Running CloudFormation Drift Detection on All Your Stacks2019-06-05
CloudFormation’s stack drift detection feature is useful. It discovers ways your infrastructure that you beautifully set up with Infrastructure-as-Code has been fiddled with manually. Often this results from a “quick temporary fix” being applied manually on the web console at 2am, then forgotten about.
By running drift detection on a stack you get a report of things that have been changed, and then can go tell off the process-obviating miscreant. (Unless the miscreant is you, in which case you can just feel embarrassment. We’ve all been there.)
Currently it supports a limited selection of resource types but even so they are useful to check.
How to Drift
In typical AWS fashion, the feature exists but it’s up to us to integrate it ourselves. We can click manually on each stack and hit “Detect Drift” to run it:
Then once it’s done, you have to click through each stack to see the results again. This gets old as soon as you have more than one stack.
In an ideal world, I’d have it run automatically on every ready stack daily and get alerts to any new drift. For example, this could be done with a Lambda function and CloudWatch Events.
But for now, let’s look at a way of running drift detection on every stack without getting RSI from all that clicking.
Fire up that AWS CLI
First, trigger drift detection on each stack in the current region with this shell one-liner:
To unpack it:
- We start with a shell
forloop. This uses the keywords
- The loop goes over the output of the
aws cloudformation list-stackscommand. We filter them with
--stack-status-filterto only the stacks in “green” states (yes we have to list all these states explicitly…). We then reduce the output to a single line of space separated stack names using
--query, which filters the data with JMESPath, and
--output text, which uses plain text rather than JSON output.
- The shell’s for loop splits the
list-stacksoutput by whitespace and runs the loop body for each item set as the
- We run
aws cloudformation detect-stack-driftin the loop body, templated with the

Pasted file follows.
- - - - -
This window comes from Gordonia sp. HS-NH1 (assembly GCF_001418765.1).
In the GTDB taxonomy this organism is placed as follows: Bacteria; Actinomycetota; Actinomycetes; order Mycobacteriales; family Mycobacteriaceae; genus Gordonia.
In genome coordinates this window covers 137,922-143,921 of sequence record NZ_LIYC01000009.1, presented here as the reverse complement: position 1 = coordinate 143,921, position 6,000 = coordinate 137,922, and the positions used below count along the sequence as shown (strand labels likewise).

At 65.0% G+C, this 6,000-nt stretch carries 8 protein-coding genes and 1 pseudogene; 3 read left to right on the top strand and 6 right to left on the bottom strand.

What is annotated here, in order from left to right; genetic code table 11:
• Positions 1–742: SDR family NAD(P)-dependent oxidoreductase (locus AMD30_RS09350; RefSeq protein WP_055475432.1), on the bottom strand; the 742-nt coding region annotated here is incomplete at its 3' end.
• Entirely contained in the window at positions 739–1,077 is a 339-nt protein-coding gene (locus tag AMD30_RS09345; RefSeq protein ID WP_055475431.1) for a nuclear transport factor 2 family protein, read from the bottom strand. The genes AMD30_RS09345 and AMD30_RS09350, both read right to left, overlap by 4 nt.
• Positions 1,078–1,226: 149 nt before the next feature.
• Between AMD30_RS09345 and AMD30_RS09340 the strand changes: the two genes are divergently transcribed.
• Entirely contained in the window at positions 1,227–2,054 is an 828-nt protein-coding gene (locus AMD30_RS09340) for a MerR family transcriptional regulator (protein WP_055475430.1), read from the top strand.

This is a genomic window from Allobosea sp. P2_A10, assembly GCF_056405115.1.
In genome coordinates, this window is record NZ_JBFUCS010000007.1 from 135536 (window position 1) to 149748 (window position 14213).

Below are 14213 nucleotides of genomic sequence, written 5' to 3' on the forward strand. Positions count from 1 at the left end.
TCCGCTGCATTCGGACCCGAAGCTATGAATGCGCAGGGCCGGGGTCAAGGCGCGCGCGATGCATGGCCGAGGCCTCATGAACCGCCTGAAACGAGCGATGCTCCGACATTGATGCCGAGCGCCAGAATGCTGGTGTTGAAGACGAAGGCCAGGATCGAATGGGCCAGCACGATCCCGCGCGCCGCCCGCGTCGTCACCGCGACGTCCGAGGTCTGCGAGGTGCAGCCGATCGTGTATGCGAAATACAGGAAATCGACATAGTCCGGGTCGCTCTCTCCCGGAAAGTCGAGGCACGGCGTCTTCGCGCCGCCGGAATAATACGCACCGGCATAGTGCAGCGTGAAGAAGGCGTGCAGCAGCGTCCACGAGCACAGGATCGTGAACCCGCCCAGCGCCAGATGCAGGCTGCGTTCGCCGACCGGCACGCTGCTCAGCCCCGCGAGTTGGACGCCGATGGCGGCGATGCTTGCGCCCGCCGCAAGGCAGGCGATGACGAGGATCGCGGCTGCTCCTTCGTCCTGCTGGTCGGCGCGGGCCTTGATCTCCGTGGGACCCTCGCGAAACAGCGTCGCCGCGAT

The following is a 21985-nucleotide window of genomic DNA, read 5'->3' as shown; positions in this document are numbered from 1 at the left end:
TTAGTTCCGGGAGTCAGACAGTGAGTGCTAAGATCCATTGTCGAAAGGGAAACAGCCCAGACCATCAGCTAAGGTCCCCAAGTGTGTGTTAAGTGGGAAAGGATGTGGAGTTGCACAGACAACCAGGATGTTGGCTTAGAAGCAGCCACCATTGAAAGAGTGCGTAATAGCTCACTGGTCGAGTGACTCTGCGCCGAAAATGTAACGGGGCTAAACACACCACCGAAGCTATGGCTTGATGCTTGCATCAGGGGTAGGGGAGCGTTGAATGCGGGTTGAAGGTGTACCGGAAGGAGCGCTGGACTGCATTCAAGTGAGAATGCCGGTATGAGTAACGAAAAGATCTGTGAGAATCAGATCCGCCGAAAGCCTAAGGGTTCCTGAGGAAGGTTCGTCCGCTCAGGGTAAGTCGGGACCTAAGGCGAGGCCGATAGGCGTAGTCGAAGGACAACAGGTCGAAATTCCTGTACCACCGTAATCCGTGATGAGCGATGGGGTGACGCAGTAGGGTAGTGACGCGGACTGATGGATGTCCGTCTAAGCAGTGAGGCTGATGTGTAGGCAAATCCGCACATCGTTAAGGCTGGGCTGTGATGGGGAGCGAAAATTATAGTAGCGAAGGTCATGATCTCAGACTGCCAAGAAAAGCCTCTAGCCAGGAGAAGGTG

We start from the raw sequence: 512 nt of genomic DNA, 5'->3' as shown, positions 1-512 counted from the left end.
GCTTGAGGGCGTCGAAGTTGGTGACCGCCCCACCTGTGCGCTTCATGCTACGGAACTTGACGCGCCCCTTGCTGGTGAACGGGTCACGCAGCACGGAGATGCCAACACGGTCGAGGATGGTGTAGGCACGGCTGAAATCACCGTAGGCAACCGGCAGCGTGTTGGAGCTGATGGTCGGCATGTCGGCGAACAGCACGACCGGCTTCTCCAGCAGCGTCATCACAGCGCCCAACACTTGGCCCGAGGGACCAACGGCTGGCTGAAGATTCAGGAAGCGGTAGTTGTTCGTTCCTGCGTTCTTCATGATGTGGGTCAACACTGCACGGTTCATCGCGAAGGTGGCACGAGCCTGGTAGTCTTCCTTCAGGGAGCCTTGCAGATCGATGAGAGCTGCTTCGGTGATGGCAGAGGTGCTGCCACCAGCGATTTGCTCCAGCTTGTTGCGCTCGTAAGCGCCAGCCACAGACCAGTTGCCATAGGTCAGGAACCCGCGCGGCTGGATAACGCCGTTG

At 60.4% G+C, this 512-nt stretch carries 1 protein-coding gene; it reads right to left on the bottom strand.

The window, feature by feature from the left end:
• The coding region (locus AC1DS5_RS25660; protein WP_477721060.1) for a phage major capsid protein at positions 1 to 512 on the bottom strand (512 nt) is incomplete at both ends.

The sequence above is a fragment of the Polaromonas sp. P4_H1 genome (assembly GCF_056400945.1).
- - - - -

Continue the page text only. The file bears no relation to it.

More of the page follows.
I’ve tested this on ZSH and Bash with two AWS accounts, but this might break with non-alphanumeric stack names, some shells, or some shell configurations.
When you run it, you’ll see output with a result from each call to
detect-stack-drift, for example:
Second, twiddle your thumbs a bit. Maybe make a cup of tea, or coffee. Drift detection takes a little while, and may be internally limited if you’re doing it on a lot of stacks.
Third and finally, let’s list the stack names and results in a table with the CLI. This is much more convenient than the web console, which doesn’t show the drift status on the list view, so you have to click through each damn one. Also we can sort them by name, so much easier!
Run this single command:
This will give you output that looks like this:
If some of the stacks haven’t completed drift detection yet as per the third and fourth columns, you can just rerun this listing until they have.
I’ve found a couple cases with my current modestly-sized client where false positive stack drift is detected:
- Tags added automatically by AWS being reported as drift, e.g. when using a launch template, EC2 adds the tags
- Load balancer listener rules not pulling every detail back in ‘Actual’ e.g. a redirect rule being picked up by drift detection, but not its
It seems there’s a little way to go on the feature. That said, false positives are better than false negatives here.
If you want to build alerting around drift, you might want to add in a way to ignore false positives.
Enjoy stopping drift,
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